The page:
"As Lake Mead’s water levels drop, the alkaline-laced minerals bleaching the 100-foot 'bathtub rings' there are bleaching something else: nets of interlaced quagga mussels just above the water line. The mussels, an invasive species that has cost local governments nationwide tens of millions of dollars, showed up in force there three years ago, spreading all over the bottom and up the cliffs on the Arizona and Nevada sides of the reservoir.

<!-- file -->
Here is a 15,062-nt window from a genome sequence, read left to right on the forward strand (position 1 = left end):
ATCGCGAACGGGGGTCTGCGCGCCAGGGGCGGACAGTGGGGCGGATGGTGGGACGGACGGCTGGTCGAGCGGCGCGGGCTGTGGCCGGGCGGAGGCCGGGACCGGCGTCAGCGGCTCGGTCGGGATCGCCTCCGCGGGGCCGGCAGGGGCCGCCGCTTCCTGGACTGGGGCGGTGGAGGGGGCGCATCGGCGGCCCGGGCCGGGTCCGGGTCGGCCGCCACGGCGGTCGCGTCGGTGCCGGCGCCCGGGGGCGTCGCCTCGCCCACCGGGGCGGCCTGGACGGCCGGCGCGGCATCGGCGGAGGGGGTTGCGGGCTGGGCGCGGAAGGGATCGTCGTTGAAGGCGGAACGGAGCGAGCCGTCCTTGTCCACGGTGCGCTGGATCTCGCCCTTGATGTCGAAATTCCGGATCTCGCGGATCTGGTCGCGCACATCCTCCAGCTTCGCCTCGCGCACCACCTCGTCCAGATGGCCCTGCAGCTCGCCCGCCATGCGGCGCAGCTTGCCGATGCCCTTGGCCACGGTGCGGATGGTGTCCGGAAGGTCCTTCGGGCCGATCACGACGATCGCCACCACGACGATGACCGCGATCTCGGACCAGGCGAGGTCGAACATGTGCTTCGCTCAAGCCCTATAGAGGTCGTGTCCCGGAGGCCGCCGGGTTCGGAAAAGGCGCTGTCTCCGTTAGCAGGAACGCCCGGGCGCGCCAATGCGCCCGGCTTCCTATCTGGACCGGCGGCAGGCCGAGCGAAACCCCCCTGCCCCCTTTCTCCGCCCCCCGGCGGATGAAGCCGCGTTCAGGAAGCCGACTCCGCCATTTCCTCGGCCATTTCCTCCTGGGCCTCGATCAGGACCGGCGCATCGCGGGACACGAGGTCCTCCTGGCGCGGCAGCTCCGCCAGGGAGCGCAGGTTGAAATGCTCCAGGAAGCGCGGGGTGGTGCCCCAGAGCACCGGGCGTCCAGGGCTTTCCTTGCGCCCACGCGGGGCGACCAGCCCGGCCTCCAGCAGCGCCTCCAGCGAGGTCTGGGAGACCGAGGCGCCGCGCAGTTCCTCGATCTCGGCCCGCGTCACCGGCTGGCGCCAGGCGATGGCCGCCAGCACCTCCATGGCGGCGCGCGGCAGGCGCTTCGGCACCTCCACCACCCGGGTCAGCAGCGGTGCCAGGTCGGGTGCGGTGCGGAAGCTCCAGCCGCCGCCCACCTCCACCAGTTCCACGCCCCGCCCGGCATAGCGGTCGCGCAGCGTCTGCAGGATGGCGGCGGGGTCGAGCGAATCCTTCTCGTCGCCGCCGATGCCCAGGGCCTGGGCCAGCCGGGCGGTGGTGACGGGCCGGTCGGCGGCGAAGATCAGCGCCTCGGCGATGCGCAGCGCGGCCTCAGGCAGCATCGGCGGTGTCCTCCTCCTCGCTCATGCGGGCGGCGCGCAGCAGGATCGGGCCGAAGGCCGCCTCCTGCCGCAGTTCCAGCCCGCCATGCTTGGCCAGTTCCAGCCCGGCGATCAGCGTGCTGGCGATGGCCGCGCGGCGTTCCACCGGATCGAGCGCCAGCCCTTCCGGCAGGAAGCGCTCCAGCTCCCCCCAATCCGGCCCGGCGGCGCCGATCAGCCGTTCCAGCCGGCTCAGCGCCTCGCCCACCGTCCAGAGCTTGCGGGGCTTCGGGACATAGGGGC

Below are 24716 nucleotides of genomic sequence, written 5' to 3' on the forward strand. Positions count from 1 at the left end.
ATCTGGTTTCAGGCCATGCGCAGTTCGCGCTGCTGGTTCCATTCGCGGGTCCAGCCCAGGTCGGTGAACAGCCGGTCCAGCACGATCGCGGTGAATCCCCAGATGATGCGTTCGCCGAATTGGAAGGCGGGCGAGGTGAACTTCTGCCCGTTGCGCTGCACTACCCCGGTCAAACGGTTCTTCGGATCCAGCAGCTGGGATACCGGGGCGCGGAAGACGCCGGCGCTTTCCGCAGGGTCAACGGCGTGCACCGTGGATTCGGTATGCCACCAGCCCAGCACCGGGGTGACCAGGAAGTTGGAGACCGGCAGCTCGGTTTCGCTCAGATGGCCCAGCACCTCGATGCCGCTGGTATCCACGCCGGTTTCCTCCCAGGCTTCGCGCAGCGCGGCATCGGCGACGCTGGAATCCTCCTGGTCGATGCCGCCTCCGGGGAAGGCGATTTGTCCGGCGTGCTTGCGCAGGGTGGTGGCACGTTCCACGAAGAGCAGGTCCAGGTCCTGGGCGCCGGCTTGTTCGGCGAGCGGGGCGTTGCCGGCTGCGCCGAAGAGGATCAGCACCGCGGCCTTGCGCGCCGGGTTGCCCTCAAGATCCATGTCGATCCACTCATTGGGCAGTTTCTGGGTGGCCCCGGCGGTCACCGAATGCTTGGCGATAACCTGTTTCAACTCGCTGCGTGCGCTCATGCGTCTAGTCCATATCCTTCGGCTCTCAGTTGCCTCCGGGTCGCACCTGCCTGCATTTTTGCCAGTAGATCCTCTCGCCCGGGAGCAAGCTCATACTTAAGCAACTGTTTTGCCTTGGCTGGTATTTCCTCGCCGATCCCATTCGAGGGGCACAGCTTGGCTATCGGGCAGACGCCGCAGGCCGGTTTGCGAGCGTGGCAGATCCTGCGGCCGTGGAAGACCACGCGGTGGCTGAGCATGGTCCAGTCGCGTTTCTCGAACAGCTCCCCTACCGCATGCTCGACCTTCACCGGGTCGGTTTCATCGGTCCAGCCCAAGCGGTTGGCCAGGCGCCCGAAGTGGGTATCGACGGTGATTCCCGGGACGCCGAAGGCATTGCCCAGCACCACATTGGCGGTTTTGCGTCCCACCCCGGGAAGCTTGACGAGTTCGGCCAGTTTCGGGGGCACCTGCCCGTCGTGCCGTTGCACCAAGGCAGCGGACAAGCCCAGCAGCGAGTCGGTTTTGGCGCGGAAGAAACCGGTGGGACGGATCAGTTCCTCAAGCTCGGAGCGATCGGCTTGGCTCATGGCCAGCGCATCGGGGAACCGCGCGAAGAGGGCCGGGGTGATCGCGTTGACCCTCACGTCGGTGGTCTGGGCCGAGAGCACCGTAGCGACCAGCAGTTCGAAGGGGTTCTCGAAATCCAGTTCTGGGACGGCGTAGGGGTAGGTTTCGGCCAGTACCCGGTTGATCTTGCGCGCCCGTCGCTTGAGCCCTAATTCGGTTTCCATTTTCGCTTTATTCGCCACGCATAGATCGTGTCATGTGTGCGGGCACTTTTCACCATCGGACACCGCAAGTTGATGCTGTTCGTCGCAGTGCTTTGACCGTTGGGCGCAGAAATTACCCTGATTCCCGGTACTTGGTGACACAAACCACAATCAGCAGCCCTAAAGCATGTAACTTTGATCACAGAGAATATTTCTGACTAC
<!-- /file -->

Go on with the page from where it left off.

As California fish and game officials put it: 'The establishment of an invasive mussel population wreaks havoc with the environment, disrupting the natural food chain and releasing toxins that affect other species. Spread of the Quagga could result in millions of dollars in damage to water transport facilities.'
Now those who transport the pipe-clogging, pump-destroying shellfish (and their close cousins, zebra mussels) can be found on the 'Wanted' posters of law enforcement agencies around the West."
Felicity Barringer reports for the New York Times' Green blog September 14, 2010.